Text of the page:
A review of On Earth We Are Briefly Gorgeous by Ocean Vuong

Reviewed by Nicholas Vaughan

On Earth We Are Briefly Gorgeous
by Ocean Vuong
Vintage Arrow – Mass Market
Sept 2020, Paperback, 256 pages, ISBN-13 ‏ : ‎ 978-1529110685

On Earth We Are Briefly Gorgeous is an autobiographical novel which explores Vuong’s family heritage, his time in Vietnam during the time of the Viet-Cong and their family’s escape to America. The book chronicles Vuong’s warm relationship with his stepfather Paul who brought him up.

Paul wanted to become the next Miles Davis, but his father wouldn’t let him, and that forced him into consignment when the opportunity came about to fight in Vietnam. Paul was going back to his roots as he adopted a pot-smoking lifestyle, trying to forget the past life he’d led, as well as the fact that he wanted to be a musician.

Vuong never reveals the name of his mother, who beat, bullied and traumatised him. His wonderful grandmother, Lan features all the way through the narrative of the book, from when they were living together with his mum, until Lan’s dying moments. She used to tell him stories of her life in Vietnam when the country was under attack by the Americans.

Vuong’s life in America as a young child in the nineties was full of racism from all levels of society, from the shopkeeper to the man who delivered the milk. His grandmother Lan didn’t know a word of English, and she used to go to the shops and hand signal or do impressions of animals to show what she wanted, something Vuong describes with an endearing empathy.

Vuong sexuality became apparent in his teen years and his coming out to his mother was not pleasant, as she told him he would be doomed and never be able to walk the streets again. As he grew up, he forged a sexual relationship with Trevor, a friend he had grown up with. Trevor was a heroin addict, and they’d both grown up in an impoverished and broken part of America that wasn’t at all friendly to immigrants.

Trevor encouraged Vuong to experiment with drugs, but he wasn’t interested. He could see there was more to life, and wanted to become a writer, which was to be his passport away from this depressing early start to his life. Trevor’s father was highly racist, suffering from extreme PTSD. Once Trevor passed away, he would go out and drink a few bottles of lager and bemoan his dead son.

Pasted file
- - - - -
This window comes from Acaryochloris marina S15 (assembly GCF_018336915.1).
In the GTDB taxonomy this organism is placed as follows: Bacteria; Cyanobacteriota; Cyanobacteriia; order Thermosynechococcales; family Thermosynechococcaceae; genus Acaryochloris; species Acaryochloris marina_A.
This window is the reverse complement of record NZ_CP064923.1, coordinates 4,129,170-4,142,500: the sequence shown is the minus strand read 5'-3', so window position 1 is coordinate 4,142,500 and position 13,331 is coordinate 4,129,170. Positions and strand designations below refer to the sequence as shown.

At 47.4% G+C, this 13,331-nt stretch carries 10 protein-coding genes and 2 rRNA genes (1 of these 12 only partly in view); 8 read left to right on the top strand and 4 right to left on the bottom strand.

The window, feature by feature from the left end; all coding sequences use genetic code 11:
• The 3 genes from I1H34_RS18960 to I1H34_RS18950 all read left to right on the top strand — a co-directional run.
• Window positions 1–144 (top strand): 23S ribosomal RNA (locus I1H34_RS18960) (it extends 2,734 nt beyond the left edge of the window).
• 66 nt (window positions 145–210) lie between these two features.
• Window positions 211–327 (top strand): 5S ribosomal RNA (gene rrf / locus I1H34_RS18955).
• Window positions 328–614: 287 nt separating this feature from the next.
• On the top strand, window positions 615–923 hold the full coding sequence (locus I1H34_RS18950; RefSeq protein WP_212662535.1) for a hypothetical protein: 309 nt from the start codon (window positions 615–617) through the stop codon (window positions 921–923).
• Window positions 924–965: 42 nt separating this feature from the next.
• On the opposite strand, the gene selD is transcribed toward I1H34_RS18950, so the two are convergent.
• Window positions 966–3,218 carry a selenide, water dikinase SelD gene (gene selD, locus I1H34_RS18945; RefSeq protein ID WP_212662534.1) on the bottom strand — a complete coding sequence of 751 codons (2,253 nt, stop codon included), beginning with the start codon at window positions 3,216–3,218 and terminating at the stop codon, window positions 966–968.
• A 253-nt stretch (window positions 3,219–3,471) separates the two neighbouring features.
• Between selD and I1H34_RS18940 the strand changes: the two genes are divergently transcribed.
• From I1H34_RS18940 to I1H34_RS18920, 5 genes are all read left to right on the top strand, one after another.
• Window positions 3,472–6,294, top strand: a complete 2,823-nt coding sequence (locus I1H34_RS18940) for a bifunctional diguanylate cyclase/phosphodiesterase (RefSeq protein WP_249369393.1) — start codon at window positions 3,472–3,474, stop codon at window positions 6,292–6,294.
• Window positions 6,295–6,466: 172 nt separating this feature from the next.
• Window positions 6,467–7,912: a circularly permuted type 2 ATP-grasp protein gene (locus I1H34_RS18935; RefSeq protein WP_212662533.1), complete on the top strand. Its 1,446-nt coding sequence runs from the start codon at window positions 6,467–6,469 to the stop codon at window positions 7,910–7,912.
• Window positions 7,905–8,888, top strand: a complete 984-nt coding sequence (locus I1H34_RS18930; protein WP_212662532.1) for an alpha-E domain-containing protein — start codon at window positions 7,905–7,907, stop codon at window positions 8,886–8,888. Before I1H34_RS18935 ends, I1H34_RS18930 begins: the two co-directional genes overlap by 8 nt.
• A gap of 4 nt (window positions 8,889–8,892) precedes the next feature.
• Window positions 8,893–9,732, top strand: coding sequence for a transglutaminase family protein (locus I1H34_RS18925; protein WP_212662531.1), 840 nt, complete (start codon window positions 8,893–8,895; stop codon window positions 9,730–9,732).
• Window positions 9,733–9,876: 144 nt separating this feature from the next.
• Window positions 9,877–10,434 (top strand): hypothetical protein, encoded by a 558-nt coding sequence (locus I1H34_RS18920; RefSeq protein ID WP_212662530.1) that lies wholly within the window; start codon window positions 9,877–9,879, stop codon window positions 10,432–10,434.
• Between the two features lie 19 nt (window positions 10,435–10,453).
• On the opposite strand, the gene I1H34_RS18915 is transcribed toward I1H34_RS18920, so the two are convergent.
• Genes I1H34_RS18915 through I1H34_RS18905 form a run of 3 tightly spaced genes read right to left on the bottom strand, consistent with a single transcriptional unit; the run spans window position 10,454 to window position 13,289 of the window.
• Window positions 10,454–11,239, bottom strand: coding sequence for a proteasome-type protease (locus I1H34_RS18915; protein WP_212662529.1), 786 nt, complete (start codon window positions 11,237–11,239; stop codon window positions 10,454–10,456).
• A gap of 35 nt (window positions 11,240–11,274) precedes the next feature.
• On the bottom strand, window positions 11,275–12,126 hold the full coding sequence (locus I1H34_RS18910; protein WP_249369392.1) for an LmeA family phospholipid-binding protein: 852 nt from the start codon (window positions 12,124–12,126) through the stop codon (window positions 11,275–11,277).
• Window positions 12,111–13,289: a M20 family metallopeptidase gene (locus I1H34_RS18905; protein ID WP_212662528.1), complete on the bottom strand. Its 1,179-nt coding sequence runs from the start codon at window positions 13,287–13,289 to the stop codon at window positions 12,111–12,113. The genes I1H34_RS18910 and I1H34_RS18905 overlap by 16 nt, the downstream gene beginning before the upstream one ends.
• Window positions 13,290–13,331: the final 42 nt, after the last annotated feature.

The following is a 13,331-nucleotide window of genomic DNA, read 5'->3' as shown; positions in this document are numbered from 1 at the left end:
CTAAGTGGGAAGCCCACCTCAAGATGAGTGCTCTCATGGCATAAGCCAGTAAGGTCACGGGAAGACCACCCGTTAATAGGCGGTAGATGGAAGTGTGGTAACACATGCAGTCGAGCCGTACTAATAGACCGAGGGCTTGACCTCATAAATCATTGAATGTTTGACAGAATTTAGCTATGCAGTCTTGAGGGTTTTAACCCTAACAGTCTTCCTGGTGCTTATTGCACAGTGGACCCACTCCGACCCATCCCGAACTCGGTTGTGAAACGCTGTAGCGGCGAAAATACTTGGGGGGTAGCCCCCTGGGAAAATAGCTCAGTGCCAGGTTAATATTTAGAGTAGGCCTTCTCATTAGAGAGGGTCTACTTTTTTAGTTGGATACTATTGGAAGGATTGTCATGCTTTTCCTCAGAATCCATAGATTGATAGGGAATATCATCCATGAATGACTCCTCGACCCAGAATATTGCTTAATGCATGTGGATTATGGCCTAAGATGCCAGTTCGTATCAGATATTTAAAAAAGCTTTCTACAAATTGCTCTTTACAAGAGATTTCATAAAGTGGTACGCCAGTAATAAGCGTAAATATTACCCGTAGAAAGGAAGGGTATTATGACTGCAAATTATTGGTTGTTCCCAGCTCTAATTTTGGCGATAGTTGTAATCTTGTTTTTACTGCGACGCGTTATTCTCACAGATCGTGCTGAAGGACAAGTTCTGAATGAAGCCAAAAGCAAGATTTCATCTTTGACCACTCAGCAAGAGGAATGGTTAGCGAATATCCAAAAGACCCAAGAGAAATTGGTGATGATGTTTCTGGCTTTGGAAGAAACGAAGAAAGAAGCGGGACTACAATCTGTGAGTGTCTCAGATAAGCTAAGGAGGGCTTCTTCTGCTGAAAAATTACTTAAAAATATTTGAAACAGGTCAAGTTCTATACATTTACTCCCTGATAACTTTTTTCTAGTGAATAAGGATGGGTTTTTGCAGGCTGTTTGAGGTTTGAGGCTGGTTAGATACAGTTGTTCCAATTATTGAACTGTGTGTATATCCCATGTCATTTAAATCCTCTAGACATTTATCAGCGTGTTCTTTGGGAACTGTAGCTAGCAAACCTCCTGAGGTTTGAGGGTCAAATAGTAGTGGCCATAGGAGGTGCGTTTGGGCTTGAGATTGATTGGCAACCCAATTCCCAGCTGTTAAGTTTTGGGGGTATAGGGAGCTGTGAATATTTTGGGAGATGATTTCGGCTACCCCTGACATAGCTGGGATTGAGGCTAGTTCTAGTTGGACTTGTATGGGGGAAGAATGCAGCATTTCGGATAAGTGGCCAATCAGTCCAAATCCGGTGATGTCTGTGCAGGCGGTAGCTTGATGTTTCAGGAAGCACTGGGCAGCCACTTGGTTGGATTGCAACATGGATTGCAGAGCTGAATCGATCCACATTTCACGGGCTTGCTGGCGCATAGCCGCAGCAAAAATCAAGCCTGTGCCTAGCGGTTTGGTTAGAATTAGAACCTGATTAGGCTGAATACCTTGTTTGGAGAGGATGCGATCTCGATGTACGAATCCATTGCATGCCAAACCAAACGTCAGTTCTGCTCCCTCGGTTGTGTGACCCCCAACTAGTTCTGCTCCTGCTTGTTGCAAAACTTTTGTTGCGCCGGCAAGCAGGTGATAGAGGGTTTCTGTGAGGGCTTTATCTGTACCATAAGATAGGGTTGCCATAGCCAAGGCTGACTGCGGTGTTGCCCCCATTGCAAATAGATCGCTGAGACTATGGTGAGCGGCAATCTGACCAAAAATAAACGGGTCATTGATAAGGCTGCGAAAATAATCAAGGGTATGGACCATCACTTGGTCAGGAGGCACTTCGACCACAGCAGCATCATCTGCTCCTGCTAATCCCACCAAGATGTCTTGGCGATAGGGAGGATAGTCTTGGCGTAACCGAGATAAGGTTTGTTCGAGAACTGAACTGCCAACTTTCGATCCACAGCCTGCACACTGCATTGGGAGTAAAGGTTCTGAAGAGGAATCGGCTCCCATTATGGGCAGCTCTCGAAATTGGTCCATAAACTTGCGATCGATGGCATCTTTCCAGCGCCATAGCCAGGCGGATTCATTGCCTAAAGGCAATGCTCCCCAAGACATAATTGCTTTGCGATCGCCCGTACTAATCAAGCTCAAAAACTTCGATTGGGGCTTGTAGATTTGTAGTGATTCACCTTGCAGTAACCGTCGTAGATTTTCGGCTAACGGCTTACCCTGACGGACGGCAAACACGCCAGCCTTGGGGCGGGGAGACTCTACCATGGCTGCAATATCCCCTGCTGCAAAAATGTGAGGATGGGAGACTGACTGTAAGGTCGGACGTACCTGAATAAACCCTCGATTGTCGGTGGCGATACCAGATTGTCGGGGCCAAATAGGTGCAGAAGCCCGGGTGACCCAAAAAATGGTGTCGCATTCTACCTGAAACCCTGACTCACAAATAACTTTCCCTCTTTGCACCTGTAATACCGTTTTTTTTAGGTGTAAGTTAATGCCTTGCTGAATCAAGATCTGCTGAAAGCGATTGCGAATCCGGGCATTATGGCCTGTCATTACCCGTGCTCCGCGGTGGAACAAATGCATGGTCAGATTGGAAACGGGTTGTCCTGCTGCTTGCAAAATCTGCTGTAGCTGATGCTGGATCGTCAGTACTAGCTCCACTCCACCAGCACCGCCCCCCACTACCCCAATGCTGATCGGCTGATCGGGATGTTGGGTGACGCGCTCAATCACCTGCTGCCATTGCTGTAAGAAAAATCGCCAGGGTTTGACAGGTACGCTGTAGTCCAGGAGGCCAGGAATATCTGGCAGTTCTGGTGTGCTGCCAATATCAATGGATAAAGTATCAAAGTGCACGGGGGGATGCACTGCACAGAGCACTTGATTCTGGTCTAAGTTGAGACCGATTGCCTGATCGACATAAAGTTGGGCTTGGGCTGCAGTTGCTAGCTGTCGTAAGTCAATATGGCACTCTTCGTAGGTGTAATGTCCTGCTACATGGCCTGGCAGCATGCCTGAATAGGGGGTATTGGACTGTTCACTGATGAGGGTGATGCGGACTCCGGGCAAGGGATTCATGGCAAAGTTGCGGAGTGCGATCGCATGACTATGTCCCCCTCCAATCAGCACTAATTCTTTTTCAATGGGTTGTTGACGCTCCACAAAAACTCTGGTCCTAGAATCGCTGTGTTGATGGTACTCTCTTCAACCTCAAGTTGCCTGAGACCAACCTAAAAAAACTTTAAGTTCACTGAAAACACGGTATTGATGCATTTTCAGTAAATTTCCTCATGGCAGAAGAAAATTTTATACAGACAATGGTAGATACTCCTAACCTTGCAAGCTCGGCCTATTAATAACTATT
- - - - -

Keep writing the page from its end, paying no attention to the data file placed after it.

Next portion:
The story begins as a huge flight of monarch butterflies starts their yearly migration to the south. This is a metaphor for Vuong’s migration to America from Vietnam. When the book reaches its final pages, the flight of the monarch butterflies is resumed, and we can see and hear them beating their wings in unison as they continue their journey, many dropping to their deaths en-route. This also partly explains the books title, which compares a human life with the wild beauty of the butterflies, or a sunset.

Ocean is a poet, and this shows in his writing style. The prose at times is so moving and rich, it captures you and takes you on a surrealistic trip of imagery.

About the reviewer: Nicholas Vaughan is an artist with a varied practice from sculpture to drawing, mixed media to
installation, often developing fictional texts for the illustration of his artwork. He received his degree in Sculpture from Wolverhampton University (2001) and an MA in Fine Art from Chelsea College of Art and Design (2002). His work has been shown in shows throughout Europe, including at The Corner House Gallery in Manchester and Imperial College in London as well as at Gliwice Museum in Poland. He has work in public and private collections. The Unwrapping will be his first published novel by Provoco when it comes out, and he has two print-on-demand books which are available through Amazon and other online retailers. He is currently writing two climate fantasy novels.